Students describe pain, fury at 1st school board meeting since 14-year-old's death by suicide in NJ

The school board meeting in Bayville, New Jersey was the first since 14-year-old Adriana Kuch took her own life.

ByCeFaan Kim WPVI logo
Friday, February 17, 2023
Anger boils over at meeting following NJ teen's death by suicide
There was fury and a deep suffocating pain present at a school board meeting in Bayville, New Jersey, after a student died by suicide.

BAYVILLE, New Jersey (WPVI) -- There was fury and a deep suffocating pain present at a school board meeting in Bayville, New Jersey, after a student died by suicide.

Thursday's Central Regional School District Board of Education meeting was the first since 14-year-old Adriana Kuch took her own life.

Her father says Kuch was bullied and beaten at her high school. She took her own life after the attack.

The superintendent of a school district in New Jersey has resigned amid the fallout from a student suicide.

Since then, other students and parents have come forward complaining about the bullying at the same school.

What victims shared Thursday night was heartbreaking.

"We're scared to walk in the hallways of Central," ninth grader Emma Smith said. "We're terrified we're going to get picked on and bullied and jumped."

Students, both current and former, described decades of bullying, and say school administrators either ignored them or were bullies themselves.

"I was bullied out of this school by not only students but teachers," former student Sidney Mole said. "I had a teacher sit there and tell an entire group of kids I was sitting with at a table in class that I was going down a deep spiral into a pit of despair and nobody should be friends with me because if they were friends with me I would just drag them down with me."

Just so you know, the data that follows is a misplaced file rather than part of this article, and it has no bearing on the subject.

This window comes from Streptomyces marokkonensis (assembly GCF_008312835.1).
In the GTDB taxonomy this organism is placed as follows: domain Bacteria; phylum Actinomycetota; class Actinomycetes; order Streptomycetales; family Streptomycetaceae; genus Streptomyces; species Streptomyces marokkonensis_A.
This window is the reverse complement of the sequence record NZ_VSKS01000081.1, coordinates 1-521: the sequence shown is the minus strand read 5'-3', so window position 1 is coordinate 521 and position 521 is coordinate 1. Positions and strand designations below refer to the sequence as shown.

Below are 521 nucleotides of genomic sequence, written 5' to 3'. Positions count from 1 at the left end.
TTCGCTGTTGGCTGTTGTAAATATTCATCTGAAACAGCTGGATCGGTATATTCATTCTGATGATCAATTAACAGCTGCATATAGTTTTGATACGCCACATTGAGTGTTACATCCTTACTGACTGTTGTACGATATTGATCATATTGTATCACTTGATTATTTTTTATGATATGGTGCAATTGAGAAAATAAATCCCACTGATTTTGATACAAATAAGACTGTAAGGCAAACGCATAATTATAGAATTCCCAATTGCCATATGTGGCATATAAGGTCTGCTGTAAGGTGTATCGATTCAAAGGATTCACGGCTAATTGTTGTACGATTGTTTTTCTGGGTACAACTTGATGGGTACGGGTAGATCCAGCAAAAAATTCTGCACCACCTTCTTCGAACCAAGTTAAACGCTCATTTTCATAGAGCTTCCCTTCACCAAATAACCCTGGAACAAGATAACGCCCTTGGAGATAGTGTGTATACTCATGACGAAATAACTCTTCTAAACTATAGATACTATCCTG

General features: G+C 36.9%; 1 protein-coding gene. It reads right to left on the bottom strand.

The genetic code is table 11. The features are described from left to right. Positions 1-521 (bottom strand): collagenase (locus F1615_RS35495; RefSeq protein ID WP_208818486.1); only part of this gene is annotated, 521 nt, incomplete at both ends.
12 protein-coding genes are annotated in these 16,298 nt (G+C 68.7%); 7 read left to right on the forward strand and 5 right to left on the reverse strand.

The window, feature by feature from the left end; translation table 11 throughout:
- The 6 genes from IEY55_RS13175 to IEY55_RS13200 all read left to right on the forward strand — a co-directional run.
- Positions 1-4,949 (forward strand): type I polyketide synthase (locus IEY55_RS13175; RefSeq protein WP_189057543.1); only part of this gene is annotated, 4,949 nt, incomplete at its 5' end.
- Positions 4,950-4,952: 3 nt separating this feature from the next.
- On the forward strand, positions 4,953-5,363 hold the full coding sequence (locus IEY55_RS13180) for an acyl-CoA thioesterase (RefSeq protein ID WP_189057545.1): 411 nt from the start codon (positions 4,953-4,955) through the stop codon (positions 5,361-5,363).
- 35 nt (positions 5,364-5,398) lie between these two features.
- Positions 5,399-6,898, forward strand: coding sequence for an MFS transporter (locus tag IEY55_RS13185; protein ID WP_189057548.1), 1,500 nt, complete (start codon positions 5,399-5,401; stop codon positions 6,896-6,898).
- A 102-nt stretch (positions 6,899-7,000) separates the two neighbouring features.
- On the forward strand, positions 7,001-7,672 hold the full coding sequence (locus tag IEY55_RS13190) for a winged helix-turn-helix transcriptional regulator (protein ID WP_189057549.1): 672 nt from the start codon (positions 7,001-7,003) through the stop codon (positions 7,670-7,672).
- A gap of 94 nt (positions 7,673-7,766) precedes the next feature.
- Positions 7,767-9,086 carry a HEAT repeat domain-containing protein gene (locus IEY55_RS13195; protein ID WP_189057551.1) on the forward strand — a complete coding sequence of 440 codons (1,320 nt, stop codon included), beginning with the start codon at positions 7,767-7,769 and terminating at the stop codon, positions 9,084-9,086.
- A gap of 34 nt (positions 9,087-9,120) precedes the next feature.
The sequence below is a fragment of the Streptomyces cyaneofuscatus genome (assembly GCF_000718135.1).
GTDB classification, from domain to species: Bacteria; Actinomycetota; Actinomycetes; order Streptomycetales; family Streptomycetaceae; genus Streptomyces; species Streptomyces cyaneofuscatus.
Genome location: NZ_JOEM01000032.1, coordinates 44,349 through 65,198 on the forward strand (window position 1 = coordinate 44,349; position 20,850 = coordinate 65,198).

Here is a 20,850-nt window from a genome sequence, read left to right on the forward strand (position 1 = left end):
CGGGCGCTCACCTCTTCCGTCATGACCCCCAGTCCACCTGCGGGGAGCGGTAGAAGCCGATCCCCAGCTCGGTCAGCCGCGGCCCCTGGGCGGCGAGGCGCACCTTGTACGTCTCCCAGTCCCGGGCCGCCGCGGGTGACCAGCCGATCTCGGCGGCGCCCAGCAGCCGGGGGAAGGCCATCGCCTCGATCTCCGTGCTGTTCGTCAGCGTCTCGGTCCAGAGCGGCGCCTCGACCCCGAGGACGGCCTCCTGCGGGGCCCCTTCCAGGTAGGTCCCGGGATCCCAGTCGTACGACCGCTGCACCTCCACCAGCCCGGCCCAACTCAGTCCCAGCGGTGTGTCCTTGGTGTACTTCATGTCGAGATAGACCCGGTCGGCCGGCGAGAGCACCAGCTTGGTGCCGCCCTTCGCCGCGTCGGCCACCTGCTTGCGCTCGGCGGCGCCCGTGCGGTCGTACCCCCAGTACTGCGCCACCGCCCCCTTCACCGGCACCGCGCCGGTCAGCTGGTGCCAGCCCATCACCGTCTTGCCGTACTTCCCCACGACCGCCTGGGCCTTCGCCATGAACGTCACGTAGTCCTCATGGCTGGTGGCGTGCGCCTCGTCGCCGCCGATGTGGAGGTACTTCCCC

Ahead of the board meeting, the acting superintendent laid out what changes are being implemented.

"Prospective initiatives include organizing a steering committee, including parents, and community leaders to evaluate and update our approach to bullying and other issues," said Dr. Douglas Corbett, Acting Superintendent of Central Regional School District.

Dr. Corbett says he's laying out where they are now and the way forward after the district's response to a filmed attack on Kuch sparked outrage.

Parents demanded change from school administrators after the teen took her own life.

The freshman was hit in the face with a full 20-ounce water bottle three times. On the video, she was punched, kicked and her hair was pulled, while classmates laughed and recorded the attack at school.

The superintendent resigned amid the fallout.

Ocean County prosecutors have charged four other girls for the attack on the teen at the high school in Bayville.

One girl is charged with aggravated assault, two others are charged with conspiracy to commit aggravated assault, and the fourth is charged with harassment.

The acting superintendent says there will be new measures put in place so this doesn't happen again.

"Retaining an outside party to examine our policies and our response to crisis," Dr. Corbett said. "Reviewing our district's policies, cellphone policies specific scheduling, Student Assembly to discuss volume, social media risks and related contemporary issues. Establish a toll-free hotline, operated by an outside party for students to call anonymously if they wish if they feel threatened, physically, or online."

Meanwhile, there have been protests outside of school by parents and students, saying this has happened before and must stop.

When asked if there was a culture of violence at the high school, Corbett said he disagrees.

"I disagree with that," Dr. Corbett said. "That has not been my experience at all."

The acting superintendent, citing a legal matter, also wouldn't talk about Kuch's case. He wouldn't say whether or not police were called. He says he has not been in touch with her family.

If you are experiencing suicidal, substance use or other mental health crises please call or text the new three-digit code at 988. You will reach a trained crisis counselor for free, 24 hours a day, seven days a week. You can also go to